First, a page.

Wine tasting made easy – by one of Australia's great wine characters

How to taste wine by the late Len Evans, AO, OBE

By Robyn Lewis
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How to taste wine by Len Evans

How to taste wine by Len Evans [©Barbara Beckett Publishing]


It’s the cover of this book that gets me in. A deceptively simple profile of the late Len Evans by artist Fred Williams, a mere four lines capture and summarises the man – energetic, opinionated, flamboyant, deeply knowledgeable and full of humour. How can so little say so much?

This book is Len Evan’s final legacy to the wine world. Completed shortly before his sudden death in 2006, it puts many other wine books to shame – firstly, for its brevity. The foreword by esteemed wine critic and author Hugh Johnson quotes Winston Churchill’s apology for writing a long letter: ‘I didn’t have time to write a short one’. “This is Len’s short book; it took him time, fifty years or so, to perfect his technique, collect his thoughts and refine them into this nugget.”

And so it is with art, design and philosophy “learn to know what to leave out”. Len certainly has done so in How to taste wine, a slim paperback just over 100 pages long. His ample credentials summarised in the introduction, he states his thesis: that wine is to be enjoyed, and – like music and art – the more you know about it the more you can enjoy it. One page alone covers the tasting technique; if we all remembered just that single page (21, for the curious), we’d be far better wine tasters. ‘And enjoy it more’ as it concludes.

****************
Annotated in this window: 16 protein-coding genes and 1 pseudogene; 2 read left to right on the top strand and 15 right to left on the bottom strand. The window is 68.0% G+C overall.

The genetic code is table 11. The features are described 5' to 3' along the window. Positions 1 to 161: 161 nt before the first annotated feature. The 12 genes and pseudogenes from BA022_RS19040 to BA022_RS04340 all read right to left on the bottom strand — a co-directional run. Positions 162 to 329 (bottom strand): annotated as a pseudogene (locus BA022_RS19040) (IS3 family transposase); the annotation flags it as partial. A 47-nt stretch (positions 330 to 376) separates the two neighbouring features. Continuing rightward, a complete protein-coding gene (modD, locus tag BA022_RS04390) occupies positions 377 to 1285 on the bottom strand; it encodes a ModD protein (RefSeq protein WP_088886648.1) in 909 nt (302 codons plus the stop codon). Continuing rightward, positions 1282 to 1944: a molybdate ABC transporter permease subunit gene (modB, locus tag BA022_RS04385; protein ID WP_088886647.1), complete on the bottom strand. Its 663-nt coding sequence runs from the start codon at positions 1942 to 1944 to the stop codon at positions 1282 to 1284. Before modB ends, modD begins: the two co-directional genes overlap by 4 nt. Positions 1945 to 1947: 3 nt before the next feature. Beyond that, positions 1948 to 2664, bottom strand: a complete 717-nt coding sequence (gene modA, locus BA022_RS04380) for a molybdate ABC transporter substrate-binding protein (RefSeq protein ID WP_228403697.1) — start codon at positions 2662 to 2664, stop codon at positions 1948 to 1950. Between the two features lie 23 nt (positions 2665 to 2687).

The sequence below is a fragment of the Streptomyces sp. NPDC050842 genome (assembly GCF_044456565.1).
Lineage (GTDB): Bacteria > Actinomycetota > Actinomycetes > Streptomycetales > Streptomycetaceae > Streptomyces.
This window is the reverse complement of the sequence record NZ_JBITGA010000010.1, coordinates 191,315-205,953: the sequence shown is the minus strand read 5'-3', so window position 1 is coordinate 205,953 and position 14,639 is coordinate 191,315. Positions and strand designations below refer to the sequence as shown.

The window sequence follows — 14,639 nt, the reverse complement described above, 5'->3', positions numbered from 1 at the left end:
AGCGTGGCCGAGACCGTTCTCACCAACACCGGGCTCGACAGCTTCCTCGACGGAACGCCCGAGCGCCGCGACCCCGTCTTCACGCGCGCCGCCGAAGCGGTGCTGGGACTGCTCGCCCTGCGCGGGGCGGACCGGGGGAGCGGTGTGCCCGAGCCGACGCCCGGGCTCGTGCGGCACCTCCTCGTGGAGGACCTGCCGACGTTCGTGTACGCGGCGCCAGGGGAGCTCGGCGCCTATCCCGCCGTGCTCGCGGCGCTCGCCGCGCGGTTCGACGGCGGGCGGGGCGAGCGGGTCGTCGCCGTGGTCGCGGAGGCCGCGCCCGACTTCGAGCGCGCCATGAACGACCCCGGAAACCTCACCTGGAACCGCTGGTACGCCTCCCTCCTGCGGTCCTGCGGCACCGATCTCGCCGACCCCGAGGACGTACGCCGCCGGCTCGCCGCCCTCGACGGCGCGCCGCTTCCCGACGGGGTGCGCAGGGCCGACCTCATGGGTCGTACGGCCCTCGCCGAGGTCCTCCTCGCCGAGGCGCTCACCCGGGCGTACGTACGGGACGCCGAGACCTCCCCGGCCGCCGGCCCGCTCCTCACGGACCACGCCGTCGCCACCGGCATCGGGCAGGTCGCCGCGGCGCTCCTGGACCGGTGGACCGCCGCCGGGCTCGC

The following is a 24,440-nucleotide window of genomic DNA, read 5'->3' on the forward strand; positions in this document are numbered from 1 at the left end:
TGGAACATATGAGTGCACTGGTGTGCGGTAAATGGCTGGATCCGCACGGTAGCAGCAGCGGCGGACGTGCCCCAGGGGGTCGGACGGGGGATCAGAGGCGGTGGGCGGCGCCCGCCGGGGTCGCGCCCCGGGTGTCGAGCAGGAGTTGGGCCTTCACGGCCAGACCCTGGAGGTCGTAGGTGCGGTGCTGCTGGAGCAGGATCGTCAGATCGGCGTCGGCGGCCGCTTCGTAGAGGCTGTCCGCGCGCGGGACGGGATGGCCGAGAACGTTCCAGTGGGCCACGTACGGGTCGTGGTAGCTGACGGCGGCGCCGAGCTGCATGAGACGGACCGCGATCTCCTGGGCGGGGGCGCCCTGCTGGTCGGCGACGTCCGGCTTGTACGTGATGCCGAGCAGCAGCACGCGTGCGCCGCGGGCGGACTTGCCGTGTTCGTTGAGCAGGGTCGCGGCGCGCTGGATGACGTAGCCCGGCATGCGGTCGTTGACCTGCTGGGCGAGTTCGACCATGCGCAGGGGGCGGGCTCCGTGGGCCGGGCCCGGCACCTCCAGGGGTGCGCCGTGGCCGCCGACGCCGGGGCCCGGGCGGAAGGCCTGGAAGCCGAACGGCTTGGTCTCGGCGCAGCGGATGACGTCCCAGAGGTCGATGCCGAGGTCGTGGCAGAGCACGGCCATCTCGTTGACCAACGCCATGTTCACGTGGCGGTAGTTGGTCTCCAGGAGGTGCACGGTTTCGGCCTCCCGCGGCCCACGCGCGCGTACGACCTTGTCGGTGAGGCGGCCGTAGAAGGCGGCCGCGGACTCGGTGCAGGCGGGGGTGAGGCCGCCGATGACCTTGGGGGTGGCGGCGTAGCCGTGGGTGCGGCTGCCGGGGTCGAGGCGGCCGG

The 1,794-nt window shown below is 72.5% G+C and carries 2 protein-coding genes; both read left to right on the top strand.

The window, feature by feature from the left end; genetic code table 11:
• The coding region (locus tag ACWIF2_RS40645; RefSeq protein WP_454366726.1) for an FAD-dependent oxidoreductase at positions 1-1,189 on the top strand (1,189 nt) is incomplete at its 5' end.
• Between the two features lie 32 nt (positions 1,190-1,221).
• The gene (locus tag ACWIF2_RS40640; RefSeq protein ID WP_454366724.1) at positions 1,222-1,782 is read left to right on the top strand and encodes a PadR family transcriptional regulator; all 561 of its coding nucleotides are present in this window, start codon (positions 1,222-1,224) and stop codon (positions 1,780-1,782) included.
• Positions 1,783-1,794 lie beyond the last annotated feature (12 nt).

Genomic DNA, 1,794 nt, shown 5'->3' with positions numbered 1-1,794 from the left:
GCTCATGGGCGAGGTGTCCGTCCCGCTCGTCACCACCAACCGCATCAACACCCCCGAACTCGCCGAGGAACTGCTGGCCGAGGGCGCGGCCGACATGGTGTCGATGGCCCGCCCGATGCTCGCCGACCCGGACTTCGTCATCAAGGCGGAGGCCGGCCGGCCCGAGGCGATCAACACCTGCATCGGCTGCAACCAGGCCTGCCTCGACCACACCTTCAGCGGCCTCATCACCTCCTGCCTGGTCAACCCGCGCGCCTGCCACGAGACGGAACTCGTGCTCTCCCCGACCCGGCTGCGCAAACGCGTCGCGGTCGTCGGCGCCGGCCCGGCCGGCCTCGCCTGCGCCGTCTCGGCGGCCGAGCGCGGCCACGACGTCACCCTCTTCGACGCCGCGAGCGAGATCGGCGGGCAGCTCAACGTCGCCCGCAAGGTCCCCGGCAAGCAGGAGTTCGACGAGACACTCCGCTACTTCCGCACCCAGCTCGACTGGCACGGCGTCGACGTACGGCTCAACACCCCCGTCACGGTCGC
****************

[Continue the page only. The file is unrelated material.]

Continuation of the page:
Then to wine assessment; from colour, nose and entry through middle and after palate to the finish. Less than 50 pages of distilled knowledge, every one a gem. The total novice might not realise what has been omitted, but he or she will be none the worse for it. What remains is the essence of wine tasting, and opens many doors to further knowledge, for those who seek it.

A whole chapter is devoted to the wine show judging system in Australia. Why? Because it has been immensely valuable in improving the quality of Australian wines over the past four decades, and provides the ability for winemakers to have their wines impartially assessed against others in their class, free from the personal likes or biases a sole critic may possess. Len officiated at over 50 major wine shows, and was proud of his legacy in guiding the new generation of associates and judges, which continues today in the Len Evans Tutorials.

The last section entitled Reflections describes magnificent dinners accompanied by wines most mortals can only dream of – one included no fewer than fourteen bottles of the great French vintage of 1929, including a Romanée Conti and two first growths from Bordeaux. The book concludes with some of Len’s theories concerning the taste profiles of different varieties and his 10-point ‘Theory of Capacity’, which can be summarised in the adage “life is too short to drink bad wine”.

They say you can’t judge a book by its cover. But the parallels are extraordinary: a man, his profile and Welsh nature, his character caught in this simplest of portraits, and the book itself, capturing the complex subject of wine tasting in deceptive simplicity. A wine-lover’s life is too short not to own and use How to taste wine. Thank you, Len.


How to Taste Wines by Len Evans AO, OBE was published by Barbara Beckett Publishing (Sydney 2007, sc)

it retails in Australia for RRP A$19.95, and can be purchased at »


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